Passengers will receive uninterrupted access to the internet in stations, trains and tunnels, with wifi speeds fast enough to watch TV and make video calls via the internet.
Transport for London expects the 4G to be free and hopes all four of the UK’s mobile phone providers – EE, Vodafone, O2 and ThreeUK – will take part.
The timetable for the roll-out of 4G was revealed on Tuesday as TfL announced it had awarded a 20-year deal to BAI Communications to install and operate the new wifi network across all 260 stations.
The technology will be future-proofed to enable later upgrades to 5G. The Tube tunnels will also be laid with fibre cables to create a “full-fibre spine for London”, as promised in Sadiq Khan’s 2021 mayoral manifesto.
The roll-out follows last year’s trial launch of 4G on the eastern end of the Jubilee line, between Westminster and Canning Town, which will be incorporated into the new deal. Free Virgin wifi already exists in Tube and London Overground stations.
Enabling passengers to remain connected to the internet between stations will revolutionise journeys by removing one of the most notorious wifi “not spots”.
It will also create a long-term income stream for TfL, which has seen its income plummet during the pandemic, leading to Government bail-outs worth almost £5 billion.
Mr Khan said: “I promised Londoners that if they re-elected me for a second term as mayor I would deliver 4G throughout the Tube network.
“It’s already up and running on the eastern half of the Jubilee line and I’m delighted to announced today that I am fulfilling that commitment and full internet access will be available across the Tube, with key central London stations such as Oxford Circus and Euston set to benefit before the end of next year.”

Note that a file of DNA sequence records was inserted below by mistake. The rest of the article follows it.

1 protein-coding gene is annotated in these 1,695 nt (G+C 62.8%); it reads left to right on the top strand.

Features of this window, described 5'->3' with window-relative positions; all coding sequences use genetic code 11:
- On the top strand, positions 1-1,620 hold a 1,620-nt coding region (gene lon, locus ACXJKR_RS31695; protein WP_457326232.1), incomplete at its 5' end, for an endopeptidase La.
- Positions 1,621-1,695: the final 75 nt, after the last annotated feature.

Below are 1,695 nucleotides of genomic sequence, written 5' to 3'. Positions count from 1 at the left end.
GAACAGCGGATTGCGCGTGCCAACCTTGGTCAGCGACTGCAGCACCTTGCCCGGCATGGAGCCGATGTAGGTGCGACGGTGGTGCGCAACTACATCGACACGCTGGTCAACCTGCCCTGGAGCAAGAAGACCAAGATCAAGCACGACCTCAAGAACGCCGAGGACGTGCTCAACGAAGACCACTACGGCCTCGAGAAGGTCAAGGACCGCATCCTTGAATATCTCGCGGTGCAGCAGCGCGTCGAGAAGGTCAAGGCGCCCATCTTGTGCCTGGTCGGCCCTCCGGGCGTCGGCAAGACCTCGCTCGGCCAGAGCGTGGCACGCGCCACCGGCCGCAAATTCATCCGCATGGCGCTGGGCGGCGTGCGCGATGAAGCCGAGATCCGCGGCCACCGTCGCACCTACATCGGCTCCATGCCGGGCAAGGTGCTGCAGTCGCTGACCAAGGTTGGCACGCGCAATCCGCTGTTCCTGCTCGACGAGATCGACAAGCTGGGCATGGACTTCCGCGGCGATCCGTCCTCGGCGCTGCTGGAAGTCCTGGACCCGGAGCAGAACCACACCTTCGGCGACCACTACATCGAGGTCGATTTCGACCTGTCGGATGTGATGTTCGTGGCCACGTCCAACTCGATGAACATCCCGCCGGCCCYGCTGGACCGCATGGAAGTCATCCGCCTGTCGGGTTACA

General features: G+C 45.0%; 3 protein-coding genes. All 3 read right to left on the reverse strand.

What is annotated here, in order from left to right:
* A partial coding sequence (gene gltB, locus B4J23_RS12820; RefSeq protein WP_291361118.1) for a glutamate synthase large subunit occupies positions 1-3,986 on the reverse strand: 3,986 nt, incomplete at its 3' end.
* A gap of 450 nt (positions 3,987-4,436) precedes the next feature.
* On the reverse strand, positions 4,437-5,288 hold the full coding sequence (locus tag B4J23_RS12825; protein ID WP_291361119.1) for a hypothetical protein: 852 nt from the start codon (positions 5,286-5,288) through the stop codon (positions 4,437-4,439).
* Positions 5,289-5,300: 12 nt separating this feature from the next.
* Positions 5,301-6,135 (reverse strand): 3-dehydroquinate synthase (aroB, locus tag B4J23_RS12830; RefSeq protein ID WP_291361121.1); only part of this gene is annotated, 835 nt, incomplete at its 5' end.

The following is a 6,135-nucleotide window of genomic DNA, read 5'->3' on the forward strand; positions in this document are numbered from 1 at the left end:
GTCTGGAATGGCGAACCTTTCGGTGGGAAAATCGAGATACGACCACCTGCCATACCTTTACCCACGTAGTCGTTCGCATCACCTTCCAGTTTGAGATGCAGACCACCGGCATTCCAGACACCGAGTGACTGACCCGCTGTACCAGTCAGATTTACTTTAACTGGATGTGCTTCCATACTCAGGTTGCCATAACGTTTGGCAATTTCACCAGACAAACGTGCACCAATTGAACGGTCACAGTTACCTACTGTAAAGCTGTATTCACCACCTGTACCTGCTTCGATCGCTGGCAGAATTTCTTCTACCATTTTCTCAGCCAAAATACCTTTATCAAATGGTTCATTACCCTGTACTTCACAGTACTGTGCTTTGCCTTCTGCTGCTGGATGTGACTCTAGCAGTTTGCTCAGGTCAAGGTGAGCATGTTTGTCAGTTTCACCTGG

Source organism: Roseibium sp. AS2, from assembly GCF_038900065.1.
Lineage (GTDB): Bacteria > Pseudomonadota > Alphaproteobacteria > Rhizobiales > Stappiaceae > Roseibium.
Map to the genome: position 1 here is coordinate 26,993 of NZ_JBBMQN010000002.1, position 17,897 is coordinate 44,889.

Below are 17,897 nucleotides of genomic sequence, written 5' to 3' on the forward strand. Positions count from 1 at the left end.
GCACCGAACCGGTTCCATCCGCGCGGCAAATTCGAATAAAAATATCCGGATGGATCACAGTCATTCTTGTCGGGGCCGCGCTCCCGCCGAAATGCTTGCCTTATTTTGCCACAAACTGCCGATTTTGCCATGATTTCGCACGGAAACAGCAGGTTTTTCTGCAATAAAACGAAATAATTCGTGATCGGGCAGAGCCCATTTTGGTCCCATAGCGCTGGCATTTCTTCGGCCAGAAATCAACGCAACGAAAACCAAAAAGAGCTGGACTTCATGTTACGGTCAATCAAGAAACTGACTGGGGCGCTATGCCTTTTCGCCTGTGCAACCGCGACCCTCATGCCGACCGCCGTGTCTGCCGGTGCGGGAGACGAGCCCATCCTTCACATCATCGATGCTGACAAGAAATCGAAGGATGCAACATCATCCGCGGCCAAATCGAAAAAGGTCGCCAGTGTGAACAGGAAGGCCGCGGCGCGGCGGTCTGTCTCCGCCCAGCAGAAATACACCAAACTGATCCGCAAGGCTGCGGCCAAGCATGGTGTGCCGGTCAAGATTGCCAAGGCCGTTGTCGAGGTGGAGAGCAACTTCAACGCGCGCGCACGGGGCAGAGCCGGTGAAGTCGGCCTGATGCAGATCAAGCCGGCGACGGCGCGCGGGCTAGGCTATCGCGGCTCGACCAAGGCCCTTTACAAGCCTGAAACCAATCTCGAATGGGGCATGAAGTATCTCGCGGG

However, no mobile phone operator has yet signed up to offer 4G across the Tube, though TfL says discussions are ongoing. Sources suggest that the costs of participation at a time passenger numbers are barely half of pre-pandemic levels are potentially prohibitive.
Last week it emerged that Vodafone had withdrawn from the Virgin free wifi scheme, meaning its mobile customers have to pay to access broadband in Tube stations.
BAI already operates in New York, Toronto and Hong Kong. It and TfL will share the expected income from the mobile phone firms. TfL will not have to make any outlay on the new wifi infrastructure.
It will install more than 2,000km (1,250 miles) of cabling in tunnels and stations. This will all be done outside of operational hours to avoid the need to shut Tube lines.
Cabling has already been installed on the Jubilee and Victoria lines, as well as the Northern Line extension to Battersea power station.
The new Crossrail stations are also due to be included in the roll-out.
The full fibre network can be connected to buildings, bus stops and lamp-posts and provide homes and businesses with gigabit-capable speeds.
Shashi Verma, chief technology officer at TfL, said: “London Underground was born in the 19th century, and this concession to deliver mobile coverage to the whole Tube network ensures it continues to adapt for customers in the 21st century.”
Billy D’Arcy, chief executive of BAI Communications UK, said: “By building the most advanced network of its kind in the world here, we are helping London leapfrog other major cities in terms of connectivity and ensure that the capital remains the most attractive place for investment.
“Across the length of this concession, we fully anticipate investing in excess of £1 billion across the Connected London programme.”
The new 4G system will also host the Home Office’s new Emergency Services Network, which will replace the existing Airwave system currently used by police, fire brigade and emergency response teams across the UK.